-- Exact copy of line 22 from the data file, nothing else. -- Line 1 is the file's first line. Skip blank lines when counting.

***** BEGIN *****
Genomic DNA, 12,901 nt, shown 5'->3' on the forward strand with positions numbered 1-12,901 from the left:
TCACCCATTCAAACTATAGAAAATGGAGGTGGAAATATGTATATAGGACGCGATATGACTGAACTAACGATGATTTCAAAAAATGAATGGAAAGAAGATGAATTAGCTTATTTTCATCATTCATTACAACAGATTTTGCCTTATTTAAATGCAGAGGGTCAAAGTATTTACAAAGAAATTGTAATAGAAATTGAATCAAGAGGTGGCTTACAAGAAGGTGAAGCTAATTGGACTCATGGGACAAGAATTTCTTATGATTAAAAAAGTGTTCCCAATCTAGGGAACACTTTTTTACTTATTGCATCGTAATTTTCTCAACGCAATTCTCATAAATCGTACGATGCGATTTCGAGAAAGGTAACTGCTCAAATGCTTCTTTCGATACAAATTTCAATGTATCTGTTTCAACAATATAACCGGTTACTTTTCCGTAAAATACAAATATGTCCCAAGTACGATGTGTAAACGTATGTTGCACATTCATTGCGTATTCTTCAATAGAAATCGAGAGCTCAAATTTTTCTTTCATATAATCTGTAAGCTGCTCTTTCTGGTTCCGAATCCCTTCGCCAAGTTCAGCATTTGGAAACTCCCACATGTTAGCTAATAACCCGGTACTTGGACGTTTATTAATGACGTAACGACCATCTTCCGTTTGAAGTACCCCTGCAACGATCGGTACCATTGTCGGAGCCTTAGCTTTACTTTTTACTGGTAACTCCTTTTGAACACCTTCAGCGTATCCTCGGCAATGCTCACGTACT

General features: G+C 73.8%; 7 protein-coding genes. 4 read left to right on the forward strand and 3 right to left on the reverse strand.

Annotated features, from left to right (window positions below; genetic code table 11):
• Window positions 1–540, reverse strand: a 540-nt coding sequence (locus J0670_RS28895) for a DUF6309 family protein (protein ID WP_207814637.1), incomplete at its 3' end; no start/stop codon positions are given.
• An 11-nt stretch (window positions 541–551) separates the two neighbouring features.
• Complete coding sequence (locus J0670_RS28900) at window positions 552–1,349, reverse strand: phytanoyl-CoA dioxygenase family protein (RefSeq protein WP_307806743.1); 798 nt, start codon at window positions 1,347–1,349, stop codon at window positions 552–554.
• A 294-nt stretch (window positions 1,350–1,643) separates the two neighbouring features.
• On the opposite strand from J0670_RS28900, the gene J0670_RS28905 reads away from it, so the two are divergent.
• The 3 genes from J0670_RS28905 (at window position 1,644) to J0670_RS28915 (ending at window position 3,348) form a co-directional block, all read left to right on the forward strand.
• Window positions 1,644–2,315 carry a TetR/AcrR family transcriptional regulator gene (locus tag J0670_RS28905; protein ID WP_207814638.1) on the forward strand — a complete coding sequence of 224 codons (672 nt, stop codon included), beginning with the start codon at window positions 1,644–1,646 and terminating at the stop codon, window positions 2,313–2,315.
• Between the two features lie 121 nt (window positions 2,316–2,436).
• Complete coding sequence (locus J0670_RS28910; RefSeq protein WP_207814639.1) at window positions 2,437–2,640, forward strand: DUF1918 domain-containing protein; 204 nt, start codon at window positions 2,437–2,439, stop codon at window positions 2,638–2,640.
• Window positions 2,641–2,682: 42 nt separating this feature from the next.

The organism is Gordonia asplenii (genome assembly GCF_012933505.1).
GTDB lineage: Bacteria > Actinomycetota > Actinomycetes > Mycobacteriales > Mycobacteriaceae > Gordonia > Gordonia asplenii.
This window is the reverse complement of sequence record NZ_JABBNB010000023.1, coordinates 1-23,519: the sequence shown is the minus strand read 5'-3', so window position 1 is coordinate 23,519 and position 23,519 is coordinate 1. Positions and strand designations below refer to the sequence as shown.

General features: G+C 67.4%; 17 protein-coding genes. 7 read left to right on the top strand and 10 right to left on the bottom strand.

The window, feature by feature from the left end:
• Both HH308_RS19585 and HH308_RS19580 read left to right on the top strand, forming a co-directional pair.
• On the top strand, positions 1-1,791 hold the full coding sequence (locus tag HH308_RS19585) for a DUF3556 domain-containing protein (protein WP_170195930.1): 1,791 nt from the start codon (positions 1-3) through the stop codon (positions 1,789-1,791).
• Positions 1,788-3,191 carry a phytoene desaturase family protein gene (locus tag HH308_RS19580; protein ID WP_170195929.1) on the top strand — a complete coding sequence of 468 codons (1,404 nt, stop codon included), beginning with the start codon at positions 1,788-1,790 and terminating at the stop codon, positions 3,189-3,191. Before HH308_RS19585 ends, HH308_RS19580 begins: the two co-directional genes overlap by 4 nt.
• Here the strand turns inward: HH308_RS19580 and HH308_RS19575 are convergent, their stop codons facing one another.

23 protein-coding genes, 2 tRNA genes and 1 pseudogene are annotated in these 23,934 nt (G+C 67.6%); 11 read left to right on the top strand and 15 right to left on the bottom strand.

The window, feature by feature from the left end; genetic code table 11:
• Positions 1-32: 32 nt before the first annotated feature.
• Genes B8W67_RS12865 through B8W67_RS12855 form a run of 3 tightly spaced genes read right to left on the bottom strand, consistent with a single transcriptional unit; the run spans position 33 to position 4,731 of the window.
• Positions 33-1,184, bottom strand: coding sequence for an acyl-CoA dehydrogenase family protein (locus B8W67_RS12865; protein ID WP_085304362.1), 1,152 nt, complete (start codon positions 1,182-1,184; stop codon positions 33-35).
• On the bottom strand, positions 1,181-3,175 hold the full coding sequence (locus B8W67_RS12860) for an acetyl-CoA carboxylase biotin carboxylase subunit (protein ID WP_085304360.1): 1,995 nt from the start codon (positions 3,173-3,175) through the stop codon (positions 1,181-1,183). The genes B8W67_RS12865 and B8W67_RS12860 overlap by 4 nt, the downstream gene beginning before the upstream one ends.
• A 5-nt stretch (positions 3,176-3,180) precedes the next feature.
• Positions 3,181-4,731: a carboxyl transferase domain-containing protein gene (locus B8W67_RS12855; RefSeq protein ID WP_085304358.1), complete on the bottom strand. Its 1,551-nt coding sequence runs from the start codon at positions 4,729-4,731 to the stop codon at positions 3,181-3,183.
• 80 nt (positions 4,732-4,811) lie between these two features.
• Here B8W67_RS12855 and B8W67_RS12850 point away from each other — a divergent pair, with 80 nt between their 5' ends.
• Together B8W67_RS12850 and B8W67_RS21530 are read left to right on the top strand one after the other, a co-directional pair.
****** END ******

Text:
• Positions 1,788-3,191 carry a phytoene desaturase family protein gene (locus tag HH308_RS19580; protein ID WP_170195929.1) on the top strand — a complete coding sequence of 468 codons (1,404 nt, stop codon included), beginning with the start codon at positions 1,788-1,790 and terminating at the stop codon, positions 3,189-3,191. Before HH308_RS19585 ends, HH308_RS19580 begins: the two co-directional genes overlap by 4 nt.